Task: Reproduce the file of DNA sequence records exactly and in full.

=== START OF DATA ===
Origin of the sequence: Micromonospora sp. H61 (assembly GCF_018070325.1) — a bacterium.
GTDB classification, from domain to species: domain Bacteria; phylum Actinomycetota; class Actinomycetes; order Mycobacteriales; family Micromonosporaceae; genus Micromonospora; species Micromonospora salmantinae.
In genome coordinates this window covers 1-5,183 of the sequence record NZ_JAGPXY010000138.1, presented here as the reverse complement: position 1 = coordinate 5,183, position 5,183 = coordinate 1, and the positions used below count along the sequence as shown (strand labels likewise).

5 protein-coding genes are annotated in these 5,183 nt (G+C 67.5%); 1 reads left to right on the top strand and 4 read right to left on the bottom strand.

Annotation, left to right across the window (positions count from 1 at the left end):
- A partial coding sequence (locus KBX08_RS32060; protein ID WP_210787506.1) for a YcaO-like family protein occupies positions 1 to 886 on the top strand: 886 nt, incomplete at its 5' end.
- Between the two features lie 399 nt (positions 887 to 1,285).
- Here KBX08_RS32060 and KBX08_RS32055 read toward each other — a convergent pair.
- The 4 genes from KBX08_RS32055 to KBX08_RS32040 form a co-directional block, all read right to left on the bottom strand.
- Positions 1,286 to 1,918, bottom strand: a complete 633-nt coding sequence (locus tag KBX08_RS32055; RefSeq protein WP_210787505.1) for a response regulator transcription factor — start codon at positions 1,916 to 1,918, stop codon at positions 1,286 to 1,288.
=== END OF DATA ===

Origin of the sequence: Micromonospora sp. H61 (assembly GCF_018070325.1) — a bacterium.
GTDB classification, from domain to species: domain Bacteria; phylum Actinomycetota; class Actinomycetes; order Mycobacteriales; family Micromonosporaceae; genus Micromonospora; species Micromonospora salmantinae.
In genome coordinates this window covers 1-5,183 of the sequence record NZ_JAGPXY010000138.1, presented here as the reverse complement: position 1 = coordinate 5,183, position 5,183 = coordinate 1, and the positions used below count along the sequence as shown (strand labels likewise).

5 protein-coding genes are annotated in these 5,183 nt (G+C 67.5%); 1 reads left to right on the top strand and 4 read right to left on the bottom strand.

Annotation, left to right across the window (positions count from 1 at the left end):
- A partial coding sequence (locus KBX08_RS32060; protein ID WP_210787506.1) for a YcaO-like family protein occupies positions 1 to 886 on the top strand: 886 nt, incomplete at its 5' end.
- Between the two features lie 399 nt (positions 887 to 1,285).
- Here KBX08_RS32060 and KBX08_RS32055 read toward each other — a convergent pair.
- The 4 genes from KBX08_RS32055 to KBX08_RS32040 form a co-directional block, all read right to left on the bottom strand.
- Positions 1,286 to 1,918, bottom strand: a complete 633-nt coding sequence (locus tag KBX08_RS32055; RefSeq protein WP_210787505.1) for a response regulator transcription factor — start codon at positions 1,916 to 1,918, stop codon at positions 1,286 to 1,288.